Competitive Insurance Pricing

A nonprofit insurer of municipalities and townships was under heavy attack by a commercial insurer offering very low prices for insurance. In five years the competitor had gone from about 10% market share in property & casualty insurance to almost 70% in the nonprofit insurer’s region. Over this period, all other competitors in the region exited. Making the situation more alarming, the low-priced competitor was starting to offer coverage in the workers’ compensation area.

For two years the nonprofit insurer had lowered prices in an attempt to retard loss of market share, but the prices had become so low that reserves held in anticipation of future losses were dwindling. Nevertheless, another round of price cuts was under consideration when Ventana was asked to assess the situation and make strategy recommendations. Working with the client over a nine-week period, Ventana constructed a highly aggregated model of the nonprofit insurer and the low-priced competitor. While the competitor model was somewhat speculative, competitive intelligence was sufficient to bound the competitive uncertainties much like future insurance losses were bounded.

Several important insights emerged from simulations of the models. The first was that the low-priced competitor would be unable to sustain his low-price strategy over the long run. Indeed, the only reasons that the competitor could use the strategy as long as it had was by maintaining rapid growth and an immature book of business. (In the insurance business, customers pay premiums up front, and the insurance company pays for losses that are realized later. And so, rapid growth can temporarily hide poor underwriting practices.) The rapid growth was ending as higher-priced competitors exited the market, and historical losses were beginning to catch up with the competitor. Moreover, the competitor lacked the substantial investment reserves of the nonprofit insurer, and his costs were higher than the nonprofit insurer. Consequently, Ventana recommended that its client maintain its historical pricing practices and not jeopardize the long-term stability of the insurance market by depleting its investment reserves in a senseless market share fight.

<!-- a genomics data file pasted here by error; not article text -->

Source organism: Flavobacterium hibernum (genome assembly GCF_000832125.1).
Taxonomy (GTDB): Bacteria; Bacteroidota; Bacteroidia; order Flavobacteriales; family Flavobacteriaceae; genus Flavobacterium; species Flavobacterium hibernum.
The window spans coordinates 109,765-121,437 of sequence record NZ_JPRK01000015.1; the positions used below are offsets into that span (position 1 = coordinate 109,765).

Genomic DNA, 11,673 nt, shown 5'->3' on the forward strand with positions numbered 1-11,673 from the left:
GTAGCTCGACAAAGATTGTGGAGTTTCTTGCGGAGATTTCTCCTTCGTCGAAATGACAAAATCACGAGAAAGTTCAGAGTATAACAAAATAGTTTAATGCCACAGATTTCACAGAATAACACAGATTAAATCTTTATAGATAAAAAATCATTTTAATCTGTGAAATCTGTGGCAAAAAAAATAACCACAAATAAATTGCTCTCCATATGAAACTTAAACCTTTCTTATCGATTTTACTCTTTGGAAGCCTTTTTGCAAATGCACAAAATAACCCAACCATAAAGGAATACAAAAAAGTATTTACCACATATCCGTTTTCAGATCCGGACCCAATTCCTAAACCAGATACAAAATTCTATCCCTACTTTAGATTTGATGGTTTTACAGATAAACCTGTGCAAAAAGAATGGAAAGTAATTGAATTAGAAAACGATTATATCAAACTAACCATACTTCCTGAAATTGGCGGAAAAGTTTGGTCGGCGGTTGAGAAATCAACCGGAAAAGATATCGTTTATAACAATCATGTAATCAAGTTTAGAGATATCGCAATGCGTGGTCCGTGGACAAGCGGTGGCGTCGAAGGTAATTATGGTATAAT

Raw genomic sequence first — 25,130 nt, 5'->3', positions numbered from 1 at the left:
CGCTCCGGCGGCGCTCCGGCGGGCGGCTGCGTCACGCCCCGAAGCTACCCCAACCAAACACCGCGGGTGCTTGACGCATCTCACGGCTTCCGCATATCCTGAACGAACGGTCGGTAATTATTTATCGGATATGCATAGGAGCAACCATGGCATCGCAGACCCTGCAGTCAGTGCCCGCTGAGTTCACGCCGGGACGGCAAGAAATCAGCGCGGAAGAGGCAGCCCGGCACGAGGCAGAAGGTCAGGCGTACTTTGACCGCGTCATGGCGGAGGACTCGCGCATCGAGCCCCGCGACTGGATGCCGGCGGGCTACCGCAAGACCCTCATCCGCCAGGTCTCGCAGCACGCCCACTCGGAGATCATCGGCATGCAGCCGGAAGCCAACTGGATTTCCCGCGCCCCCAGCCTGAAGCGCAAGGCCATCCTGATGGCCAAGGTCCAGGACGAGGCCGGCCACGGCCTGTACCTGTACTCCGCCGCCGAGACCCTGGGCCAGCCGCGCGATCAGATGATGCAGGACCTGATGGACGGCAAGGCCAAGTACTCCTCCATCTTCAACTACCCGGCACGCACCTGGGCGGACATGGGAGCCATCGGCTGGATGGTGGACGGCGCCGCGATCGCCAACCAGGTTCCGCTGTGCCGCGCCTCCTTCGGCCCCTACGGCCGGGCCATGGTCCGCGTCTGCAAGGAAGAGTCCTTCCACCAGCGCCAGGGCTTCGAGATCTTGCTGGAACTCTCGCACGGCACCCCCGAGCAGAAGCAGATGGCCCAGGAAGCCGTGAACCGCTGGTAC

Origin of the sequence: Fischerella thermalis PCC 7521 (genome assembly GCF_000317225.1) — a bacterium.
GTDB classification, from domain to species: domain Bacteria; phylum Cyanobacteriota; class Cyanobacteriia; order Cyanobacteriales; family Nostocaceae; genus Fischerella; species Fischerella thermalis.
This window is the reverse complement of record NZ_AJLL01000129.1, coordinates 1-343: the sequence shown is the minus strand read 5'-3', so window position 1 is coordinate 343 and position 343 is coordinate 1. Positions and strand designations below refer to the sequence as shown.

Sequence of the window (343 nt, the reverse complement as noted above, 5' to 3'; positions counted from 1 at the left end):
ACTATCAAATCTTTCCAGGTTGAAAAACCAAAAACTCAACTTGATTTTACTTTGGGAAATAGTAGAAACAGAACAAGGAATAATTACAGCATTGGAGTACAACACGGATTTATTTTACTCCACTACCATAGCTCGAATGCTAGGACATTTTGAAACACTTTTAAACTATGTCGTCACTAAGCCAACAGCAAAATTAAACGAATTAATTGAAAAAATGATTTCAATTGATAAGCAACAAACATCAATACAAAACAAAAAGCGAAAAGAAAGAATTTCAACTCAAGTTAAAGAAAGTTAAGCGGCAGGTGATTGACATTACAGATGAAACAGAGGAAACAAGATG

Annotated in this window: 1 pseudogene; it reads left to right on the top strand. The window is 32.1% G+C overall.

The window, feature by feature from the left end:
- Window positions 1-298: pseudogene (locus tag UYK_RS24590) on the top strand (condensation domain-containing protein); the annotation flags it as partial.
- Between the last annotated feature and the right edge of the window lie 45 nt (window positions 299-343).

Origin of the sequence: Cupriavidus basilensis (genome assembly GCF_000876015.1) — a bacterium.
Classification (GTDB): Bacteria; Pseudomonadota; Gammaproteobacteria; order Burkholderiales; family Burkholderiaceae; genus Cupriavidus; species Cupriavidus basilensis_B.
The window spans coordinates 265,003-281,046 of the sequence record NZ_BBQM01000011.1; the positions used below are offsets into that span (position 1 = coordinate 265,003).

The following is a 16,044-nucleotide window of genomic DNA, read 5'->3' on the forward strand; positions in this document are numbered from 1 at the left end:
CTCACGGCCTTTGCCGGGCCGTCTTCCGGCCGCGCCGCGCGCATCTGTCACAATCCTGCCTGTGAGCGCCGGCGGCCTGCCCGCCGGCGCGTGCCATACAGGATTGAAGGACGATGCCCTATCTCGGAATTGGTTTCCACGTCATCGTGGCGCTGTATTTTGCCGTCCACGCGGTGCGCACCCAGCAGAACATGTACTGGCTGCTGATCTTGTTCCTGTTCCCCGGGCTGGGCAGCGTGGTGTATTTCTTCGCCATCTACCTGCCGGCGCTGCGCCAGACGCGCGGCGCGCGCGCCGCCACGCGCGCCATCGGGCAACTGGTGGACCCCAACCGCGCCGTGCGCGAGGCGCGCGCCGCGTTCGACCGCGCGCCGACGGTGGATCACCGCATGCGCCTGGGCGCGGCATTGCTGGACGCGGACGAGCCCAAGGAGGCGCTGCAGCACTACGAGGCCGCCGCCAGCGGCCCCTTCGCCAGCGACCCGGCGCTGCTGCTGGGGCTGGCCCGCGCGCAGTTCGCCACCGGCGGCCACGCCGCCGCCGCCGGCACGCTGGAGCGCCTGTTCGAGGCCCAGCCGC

Ventana predictions eventually proved very accurate. Indeed, our client reported a few years later that the competitor exited the market very close to our predicted date of insolvency. Benefits of the modeling work also emerged immediately. For the first time, the client CEO felt he had a comprehensive understanding of his competitive environment. The company’s board of directors was particularly pleased because the perspective afforded by the modeling was much deeper than normal. Several board members stated that they felt they were now in a better position to advise the CEO on strategy and insurance policy.